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The Water Babies

Once upon a time there was a little chimney sweep, and his name was Tom. That is a short name, and you have heard it before, so you will not have much trouble remembering it. 

A timeless Victorian tale of adversity, adventure, and triumph told in the original unabridged edition. Tom, a young chimney sweep, toils under the misery of his horrendous job and cruel boss, Grimes, until fairies turn him into a water-baby – an underwater sprite. Plunged into a fantastical world under the sea, Tom encounters many adventures and learns valuable lessons from all sorts of sea creatures including their rulers, Mrs. Bedonebyasyoudid and her sister, Mrs. Doasyouwouldbedoneby. Under their tutelage, Tom embarks on a daring rescue and regains his human form once again. Instantly popular upon its initial publication in 1863, The Water-Babies is at once a skillfully woven moral allegory and a bewitching childhood fantasy.”


The Water Babies is another of those interesting books that I picked up just by chance browsing. It’s a not very well known nineteenth century children’s tale, although apparently it was well received when it first came out. The Water Babies is pretty heavy on moral, but the writing is very readable, and the asides the author takes are generally not annoying but amusing, where he talks about the possible existence of water babies and other creatures, before dismissing it and saying, “Am I in earnest? Oh dear no. Don’t you know that this is a fairy tale, and all fun and pretense; and that you are not to believe one word of it, even if it is true?” Which was very funny, and just as entertaining as the actual story sections. The writing was hardly dense at all, and I quickly read fifty or so pages once I got drawn into the story. 

I thought that the fact that The Water Babies talked about poverty and equality and kindness in the nineteenth century was really interesting and admirable. And then of course Kingsley has to spoil it by calling an Irish person a poor “Paddy” who knows no better and saying that they’re all tricksters and no one is honest. Later, there’s a foolish lobster who’s from Ireland. He also insults the Welsh. Ah, 19th century hypocrisy, how I love thee. Tom himself is a chimney sweep before being transformed into a water baby, a job that as Jane Austen’s England informed me, was awful. I don’t know if fifty years alter the conditions were better, but I doubt it.The Water Babies did address some issues of equality and fair treatment, but then of course, it spreads more inequality.

There was also a lot of racism in the book. At one point, Tom the water baby is talking to some salmon, which are big, well-bred fish in this novel, and they’re talking about how the trout are inferior to them, so “ugly and brown” and so degraded in their tastes that they will eat salmon children. Then, the lady salmon adds, “Why, I have actually known one of them propose to a lady salmon, the little impudent little creature.” That part (and the Irish insulting part) was where I started to realize that I wouldn’t love The Water Babies, because while it does have some good advice, a lot of it is downright bad. Also, between pages 90 and 97, the book took a decidedly trippy turn with its description of the professor and his troubles brought on by the fairies. It was so weird; thankfully, it didn’t last long.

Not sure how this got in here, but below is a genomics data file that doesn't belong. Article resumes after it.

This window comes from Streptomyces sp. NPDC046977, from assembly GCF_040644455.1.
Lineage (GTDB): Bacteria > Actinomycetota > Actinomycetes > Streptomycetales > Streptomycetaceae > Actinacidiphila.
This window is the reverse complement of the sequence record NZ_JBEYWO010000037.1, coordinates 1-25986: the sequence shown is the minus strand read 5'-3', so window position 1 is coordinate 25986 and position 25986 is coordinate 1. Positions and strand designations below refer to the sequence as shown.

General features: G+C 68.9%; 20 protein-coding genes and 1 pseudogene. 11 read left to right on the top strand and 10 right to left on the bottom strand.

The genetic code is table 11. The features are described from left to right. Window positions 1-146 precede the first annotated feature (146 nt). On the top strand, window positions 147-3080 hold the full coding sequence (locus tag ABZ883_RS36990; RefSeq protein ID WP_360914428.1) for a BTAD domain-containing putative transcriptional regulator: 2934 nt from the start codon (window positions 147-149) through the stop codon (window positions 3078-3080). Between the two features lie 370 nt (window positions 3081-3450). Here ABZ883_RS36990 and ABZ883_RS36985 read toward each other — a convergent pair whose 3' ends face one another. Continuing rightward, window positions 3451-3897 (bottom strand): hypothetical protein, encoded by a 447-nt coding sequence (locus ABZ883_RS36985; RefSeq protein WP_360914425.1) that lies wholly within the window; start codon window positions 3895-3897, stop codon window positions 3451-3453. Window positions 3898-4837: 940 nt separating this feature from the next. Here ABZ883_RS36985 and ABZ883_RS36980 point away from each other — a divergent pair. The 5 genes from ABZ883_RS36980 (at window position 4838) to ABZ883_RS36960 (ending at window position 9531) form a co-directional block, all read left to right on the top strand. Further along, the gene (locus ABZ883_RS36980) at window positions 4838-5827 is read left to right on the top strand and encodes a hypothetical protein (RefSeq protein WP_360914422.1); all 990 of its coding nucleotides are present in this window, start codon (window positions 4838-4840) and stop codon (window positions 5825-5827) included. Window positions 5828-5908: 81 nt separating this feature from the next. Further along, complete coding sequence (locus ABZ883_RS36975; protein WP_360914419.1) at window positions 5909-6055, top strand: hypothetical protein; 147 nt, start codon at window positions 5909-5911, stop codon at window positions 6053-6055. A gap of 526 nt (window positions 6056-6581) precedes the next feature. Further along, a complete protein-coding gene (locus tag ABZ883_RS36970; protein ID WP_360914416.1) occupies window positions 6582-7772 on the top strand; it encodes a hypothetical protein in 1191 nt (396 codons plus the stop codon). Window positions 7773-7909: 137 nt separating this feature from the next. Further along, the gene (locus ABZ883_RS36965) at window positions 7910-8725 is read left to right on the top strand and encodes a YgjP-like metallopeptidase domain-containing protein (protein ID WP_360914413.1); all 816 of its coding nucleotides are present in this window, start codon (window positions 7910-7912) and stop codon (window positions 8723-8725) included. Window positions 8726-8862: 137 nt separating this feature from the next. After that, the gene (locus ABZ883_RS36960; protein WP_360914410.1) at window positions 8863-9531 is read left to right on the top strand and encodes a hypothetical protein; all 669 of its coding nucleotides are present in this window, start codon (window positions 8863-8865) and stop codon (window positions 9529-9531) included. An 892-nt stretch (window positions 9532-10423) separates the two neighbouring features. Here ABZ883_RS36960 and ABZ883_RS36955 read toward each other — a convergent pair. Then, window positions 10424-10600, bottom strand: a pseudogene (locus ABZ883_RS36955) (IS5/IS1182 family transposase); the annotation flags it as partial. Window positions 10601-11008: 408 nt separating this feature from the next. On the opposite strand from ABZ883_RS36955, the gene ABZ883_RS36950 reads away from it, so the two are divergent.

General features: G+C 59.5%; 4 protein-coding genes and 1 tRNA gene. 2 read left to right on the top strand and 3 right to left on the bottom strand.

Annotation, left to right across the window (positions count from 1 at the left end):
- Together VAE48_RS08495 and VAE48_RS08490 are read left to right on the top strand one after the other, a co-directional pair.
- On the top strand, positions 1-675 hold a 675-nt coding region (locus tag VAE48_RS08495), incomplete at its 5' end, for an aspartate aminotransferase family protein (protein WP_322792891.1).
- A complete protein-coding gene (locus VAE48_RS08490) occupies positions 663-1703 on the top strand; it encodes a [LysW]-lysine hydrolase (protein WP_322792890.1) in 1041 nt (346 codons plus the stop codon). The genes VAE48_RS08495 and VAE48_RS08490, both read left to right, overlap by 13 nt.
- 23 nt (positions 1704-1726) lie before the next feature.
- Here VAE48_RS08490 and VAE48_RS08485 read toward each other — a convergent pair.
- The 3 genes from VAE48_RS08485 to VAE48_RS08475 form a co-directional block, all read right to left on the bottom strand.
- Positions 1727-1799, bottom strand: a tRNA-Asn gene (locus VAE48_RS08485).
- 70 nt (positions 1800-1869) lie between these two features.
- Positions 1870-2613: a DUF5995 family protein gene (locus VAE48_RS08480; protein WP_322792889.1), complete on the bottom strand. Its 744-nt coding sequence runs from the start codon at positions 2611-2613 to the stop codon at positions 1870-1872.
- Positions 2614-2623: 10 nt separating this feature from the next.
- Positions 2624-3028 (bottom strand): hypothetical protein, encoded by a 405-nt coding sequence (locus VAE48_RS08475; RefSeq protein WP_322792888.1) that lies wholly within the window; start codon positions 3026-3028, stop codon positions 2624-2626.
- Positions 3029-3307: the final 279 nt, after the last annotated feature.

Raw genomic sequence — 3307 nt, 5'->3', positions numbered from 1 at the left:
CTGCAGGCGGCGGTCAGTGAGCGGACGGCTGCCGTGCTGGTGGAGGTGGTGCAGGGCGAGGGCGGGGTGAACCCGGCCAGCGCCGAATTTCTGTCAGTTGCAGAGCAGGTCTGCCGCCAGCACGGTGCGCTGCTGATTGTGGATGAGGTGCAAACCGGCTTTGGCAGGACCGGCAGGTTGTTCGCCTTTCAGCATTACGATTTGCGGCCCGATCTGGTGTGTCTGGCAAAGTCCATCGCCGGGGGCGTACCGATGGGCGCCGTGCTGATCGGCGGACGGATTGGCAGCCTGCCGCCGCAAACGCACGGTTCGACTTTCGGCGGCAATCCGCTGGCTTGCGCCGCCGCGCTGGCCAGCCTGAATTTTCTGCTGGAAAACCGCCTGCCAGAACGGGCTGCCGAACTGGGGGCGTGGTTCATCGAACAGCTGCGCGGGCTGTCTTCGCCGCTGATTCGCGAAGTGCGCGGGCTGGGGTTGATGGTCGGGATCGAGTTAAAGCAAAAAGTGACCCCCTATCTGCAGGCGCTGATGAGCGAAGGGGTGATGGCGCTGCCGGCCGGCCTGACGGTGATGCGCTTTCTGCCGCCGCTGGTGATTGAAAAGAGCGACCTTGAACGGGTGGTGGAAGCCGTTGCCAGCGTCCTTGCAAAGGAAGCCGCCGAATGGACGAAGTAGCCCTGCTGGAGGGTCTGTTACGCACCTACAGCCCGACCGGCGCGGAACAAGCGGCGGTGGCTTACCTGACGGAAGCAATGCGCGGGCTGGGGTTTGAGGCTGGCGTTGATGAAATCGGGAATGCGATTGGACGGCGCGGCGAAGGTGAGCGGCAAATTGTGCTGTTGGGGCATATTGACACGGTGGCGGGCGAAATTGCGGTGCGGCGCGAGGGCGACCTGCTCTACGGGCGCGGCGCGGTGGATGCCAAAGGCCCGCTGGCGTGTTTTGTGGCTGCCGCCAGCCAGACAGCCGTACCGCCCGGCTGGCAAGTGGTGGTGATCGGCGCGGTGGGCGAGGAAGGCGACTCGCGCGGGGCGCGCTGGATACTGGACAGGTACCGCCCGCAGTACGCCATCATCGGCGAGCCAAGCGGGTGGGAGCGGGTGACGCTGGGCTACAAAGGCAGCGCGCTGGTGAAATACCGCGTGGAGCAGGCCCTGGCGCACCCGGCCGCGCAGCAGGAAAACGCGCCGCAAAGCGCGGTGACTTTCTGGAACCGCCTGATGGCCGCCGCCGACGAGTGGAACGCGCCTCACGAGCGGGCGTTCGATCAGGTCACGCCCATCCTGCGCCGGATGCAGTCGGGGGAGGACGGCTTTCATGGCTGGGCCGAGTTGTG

I feel like overall the quality of the book deteriorated as the book went on, with more and more needless anecdotes being added in, as if Kingsley was eager to make a certain word count or provide even more moralizing. There were some short side stories that were completely unnecessary, and those were annoying. At the beginning, the asides were fine. But they started getting progressively less interesting as the book went on.

The book started out very well, but by the end it was a bit too much. There were too many lessons trying to be taught, and the story itself started getting really, really silly with the Mrs. Bedonebyasyoudid and Doasyouwouldbedoneby. It was kind of unnecessary. Look, kids get the morals without spelling it completely out. I still thought the book was okay, but I can also see why it’s not read much these days. Children (and anyone, really) don’t like to be told how to behave; it’s human nature to want to do the very opposite, and while The Water Babies tries to illustrate good behavior through a drawn-out parable of sorts, it still feels a bit like Kingsley telling his readers how to act. Which is a strategy that doesn’t work. Also, towards the end there were more Irish slurs and advocating of beating people (if they’ve done wrong).

Still, I liked the writing, and the book wasn’t awful. It was just prejudiced, and it got harder to ignore as the novel went on. I think that while reading The Water Babies one should remember what Kingsley says twice in the book, which is not to believe a word of it, even if it is true (which it’s not).

190 pages.

Rating: 2.5 stars.

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